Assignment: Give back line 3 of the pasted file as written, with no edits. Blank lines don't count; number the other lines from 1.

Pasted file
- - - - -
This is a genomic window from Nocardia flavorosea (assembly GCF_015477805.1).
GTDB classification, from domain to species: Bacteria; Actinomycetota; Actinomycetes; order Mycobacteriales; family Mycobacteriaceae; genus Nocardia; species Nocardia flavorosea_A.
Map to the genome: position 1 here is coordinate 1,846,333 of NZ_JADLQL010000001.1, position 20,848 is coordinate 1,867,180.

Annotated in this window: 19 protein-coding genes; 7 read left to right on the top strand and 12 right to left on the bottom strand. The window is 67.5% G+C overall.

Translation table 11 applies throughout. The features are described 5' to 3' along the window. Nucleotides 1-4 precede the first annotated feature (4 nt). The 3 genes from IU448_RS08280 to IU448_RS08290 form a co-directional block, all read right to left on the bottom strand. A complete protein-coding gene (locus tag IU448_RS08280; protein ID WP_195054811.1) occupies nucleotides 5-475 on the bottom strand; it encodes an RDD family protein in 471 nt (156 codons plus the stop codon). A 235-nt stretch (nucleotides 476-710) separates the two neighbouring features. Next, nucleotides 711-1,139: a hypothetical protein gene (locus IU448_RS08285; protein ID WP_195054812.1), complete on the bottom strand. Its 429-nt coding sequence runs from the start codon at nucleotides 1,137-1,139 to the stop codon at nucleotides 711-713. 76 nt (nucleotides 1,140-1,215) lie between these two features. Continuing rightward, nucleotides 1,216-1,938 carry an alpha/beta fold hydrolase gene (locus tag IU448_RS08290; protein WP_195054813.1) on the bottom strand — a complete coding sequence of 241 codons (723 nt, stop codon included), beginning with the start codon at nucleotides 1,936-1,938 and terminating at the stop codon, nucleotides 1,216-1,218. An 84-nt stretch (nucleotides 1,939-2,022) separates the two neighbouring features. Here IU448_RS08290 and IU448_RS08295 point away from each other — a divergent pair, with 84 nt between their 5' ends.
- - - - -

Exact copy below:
Map to the genome: position 1 here is coordinate 1,846,333 of NZ_JADLQL010000001.1, position 20,848 is coordinate 1,867,180.